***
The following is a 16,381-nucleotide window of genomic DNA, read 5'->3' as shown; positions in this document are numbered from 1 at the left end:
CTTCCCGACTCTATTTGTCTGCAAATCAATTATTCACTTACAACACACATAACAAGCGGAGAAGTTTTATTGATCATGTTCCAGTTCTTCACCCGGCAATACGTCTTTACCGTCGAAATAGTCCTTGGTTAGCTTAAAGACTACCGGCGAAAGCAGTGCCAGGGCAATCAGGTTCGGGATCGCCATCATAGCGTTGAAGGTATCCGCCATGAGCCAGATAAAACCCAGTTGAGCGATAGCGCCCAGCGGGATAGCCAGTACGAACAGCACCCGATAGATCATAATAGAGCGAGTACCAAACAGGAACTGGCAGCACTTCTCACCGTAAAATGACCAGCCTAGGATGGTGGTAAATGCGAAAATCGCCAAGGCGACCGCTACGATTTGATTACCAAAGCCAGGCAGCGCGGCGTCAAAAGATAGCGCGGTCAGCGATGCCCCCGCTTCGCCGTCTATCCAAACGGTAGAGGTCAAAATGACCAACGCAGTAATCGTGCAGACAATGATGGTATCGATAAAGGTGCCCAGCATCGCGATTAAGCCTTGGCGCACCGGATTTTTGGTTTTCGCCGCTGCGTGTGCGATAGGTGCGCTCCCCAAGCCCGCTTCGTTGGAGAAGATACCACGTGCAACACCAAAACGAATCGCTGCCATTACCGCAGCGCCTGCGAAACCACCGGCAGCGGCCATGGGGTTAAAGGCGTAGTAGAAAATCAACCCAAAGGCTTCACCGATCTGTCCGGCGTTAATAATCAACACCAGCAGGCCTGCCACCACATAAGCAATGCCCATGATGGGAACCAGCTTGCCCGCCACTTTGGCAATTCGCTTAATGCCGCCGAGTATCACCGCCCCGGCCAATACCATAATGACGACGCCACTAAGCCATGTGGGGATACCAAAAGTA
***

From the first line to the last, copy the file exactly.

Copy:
The following is a 16,381-nucleotide window of genomic DNA, read 5'->3' as shown; positions in this document are numbered from 1 at the left end:
CTTCCCGACTCTATTTGTCTGCAAATCAATTATTCACTTACAACACACATAACAAGCGGAGAAGTTTTATTGATCATGTTCCAGTTCTTCACCCGGCAATACGTCTTTACCGTCGAAATAGTCCTTGGTTAGCTTAAAGACTACCGGCGAAAGCAGTGCCAGGGCAATCAGGTTCGGGATCGCCATCATAGCGTTGAAGGTATCCGCCATGAGCCAGATAAAACCCAGTTGAGCGATAGCGCCCAGCGGGATAGCCAGTACGAACAGCACCCGATAGATCATAATAGAGCGAGTACCAAACAGGAACTGGCAGCACTTCTCACCGTAAAATGACCAGCCTAGGATGGTGGTAAATGCGAAAATCGCCAAGGCGACCGCTACGATTTGATTACCAAAGCCAGGCAGCGCGGCGTCAAAAGATAGCGCGGTCAGCGATGCCCCCGCTTCGCCGTCTATCCAAACGGTAGAGGTCAAAATGACCAACGCAGTAATCGTGCAGACAATGATGGTATCGATAAAGGTGCCCAGCATCGCGATTAAGCCTTGGCGCACCGGATTTTTGGTTTTCGCCGCTGCGTGTGCGATAGGTGCGCTCCCCAAGCCCGCTTCGTTGGAGAAGATACCACGTGCAACACCAAAACGAATCGCTGCCATTACCGCAGCGCCTGCGAAACCACCGGCAGCGGCCATGGGGTTAAAGGCGTAGTAGAAAATCAACCCAAAGGCTTCACCGATCTGTCCGGCGTTAATAATCAACACCAGCAGGCCTGCCACCACATAAGCAATGCCCATGATGGGAACCAGCTTGCCCGCCACTTTGGCAATTCGCTTAATGCCGCCGAGTATCACCGCCCCGGCCAATACCATAATGACGACGCCACTAAGCCATGTGGGGATACCAAAAGTA